candidates, and produces as an output a (hopefully smaller) set of 'winning'
candidates.  These filters can then be chained to produce any sort of
compound method (provided they use the same ballot type).  The symbol '//'
is used to represent the 'pipe' connecting these filter stages.  Using this
notation, Mike's new method could also be called:

"Iterated Schwartz//Young"

*****

Here's my initial analysis of "Cloneproof SSD":

1. CLONE INDEPENDENCE:

whether or not it satisfied the Independence of Clones Criterion (ICC).  If
it didn't, there would be nothing to recommend it over the simpler SSD,
which is *nearly* clone independent.

The good news is that Cloneproof SSD does appear to be fully Clone
Independent, and it should be possible to prove that it satisfies ICC.  I
used the voting methods simulator I had developed ('VoteSim') to check for
clone independence failures with this method (using a ballot-based
tiebreaker, as is required with Tideman's method), and could not discover
any over a great many trials with a large number of candidates.  Of course,
simulations can only yield examples which *disprove* compliance with a
criterion, so a proof would be better.  Nevertheless, I no longer have no
doubt that ICC is fully met by this method.

2. MONOTONICITY:

The bad news about Cloneproof SSD is that the method is not monotonic.  I
had suspicions that this might be the case, since it was known that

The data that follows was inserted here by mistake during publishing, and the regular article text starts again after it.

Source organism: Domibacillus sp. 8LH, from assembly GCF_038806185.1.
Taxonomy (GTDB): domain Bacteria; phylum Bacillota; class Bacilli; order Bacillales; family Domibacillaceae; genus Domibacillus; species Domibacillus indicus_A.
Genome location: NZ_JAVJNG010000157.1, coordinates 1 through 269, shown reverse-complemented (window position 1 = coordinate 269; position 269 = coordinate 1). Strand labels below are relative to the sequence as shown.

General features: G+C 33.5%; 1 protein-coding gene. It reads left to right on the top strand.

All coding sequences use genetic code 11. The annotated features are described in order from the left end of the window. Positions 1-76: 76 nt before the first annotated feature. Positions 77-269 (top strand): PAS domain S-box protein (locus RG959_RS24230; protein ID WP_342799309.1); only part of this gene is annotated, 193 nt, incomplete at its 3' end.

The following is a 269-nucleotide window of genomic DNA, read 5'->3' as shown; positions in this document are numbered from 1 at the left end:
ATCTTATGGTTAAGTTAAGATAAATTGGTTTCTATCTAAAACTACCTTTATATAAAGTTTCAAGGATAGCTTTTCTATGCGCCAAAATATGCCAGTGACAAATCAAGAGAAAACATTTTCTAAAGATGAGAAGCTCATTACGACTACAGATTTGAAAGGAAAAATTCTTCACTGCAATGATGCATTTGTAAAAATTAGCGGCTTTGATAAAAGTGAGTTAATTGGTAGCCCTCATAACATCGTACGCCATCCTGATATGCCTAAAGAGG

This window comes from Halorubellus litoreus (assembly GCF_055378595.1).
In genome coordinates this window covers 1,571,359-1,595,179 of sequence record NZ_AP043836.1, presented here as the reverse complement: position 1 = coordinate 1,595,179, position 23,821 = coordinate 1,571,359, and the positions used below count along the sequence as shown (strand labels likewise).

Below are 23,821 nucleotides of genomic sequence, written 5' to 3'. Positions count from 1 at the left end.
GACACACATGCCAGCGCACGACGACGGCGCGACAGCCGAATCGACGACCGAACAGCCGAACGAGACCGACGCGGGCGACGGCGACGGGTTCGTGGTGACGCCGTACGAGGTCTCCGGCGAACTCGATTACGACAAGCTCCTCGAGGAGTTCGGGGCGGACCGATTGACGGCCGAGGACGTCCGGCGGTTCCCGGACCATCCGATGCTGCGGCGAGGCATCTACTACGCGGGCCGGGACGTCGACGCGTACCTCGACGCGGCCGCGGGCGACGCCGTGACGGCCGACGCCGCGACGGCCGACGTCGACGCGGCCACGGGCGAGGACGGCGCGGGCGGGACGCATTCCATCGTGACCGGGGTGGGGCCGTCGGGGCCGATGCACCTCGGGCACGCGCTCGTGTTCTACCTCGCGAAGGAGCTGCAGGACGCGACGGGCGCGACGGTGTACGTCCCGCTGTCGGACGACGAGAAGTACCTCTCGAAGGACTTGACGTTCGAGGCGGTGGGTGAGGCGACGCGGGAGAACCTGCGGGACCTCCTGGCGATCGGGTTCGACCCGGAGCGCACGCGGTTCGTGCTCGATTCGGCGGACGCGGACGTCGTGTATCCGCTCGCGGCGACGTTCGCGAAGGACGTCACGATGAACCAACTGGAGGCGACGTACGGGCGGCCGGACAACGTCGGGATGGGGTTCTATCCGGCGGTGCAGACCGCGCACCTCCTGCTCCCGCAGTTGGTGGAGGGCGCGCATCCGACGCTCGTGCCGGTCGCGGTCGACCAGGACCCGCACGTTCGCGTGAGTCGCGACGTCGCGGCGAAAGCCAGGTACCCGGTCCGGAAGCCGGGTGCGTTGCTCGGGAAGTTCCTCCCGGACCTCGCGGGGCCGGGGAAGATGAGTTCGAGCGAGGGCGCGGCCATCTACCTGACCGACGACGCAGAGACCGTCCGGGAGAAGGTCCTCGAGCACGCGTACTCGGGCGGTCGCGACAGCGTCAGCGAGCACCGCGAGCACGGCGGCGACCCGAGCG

'Iterated Young' (IBCM) was not monotonic, and the two methods are very
similar (refer to Steve's Eppley's message, "Fw: IBCM, Tideman, Schulze",
Fri, 2 Jun 2000 17:12:51 -0800 for the example).

Here is an example showing Cloneproof SSD's monotonicity failure:

(in this example, the notation  AC34 would mean that A has a pairwise
victory over C with 34 votes; only the pairwins are shown, not the pairloss
totals)

***

5 Candidates: {A,B,C,D,E}

Pairwise Matrix: AC2, AE7, BA1, BD8, CB3, CD9, CE10, DA4, DE11, EB5

Note that there are no pairties or equal defeats.  All candidates have at
least one defeat.  Therefore, the Schwartz set and the Smith sets are equal,
and consist of all 5 candidates {A..E}.

The Schwartz filter doesn't change the set of eligible candidates, so
Young's method is used to break the cycles until none remain (lowest
pairwins involved in a cycle are eliminated first; cycles are shown in
parentheses).

BA  1 Break (ACB)
AC  2 Break (CDA) - C is now undefeated.
CB  3 Skip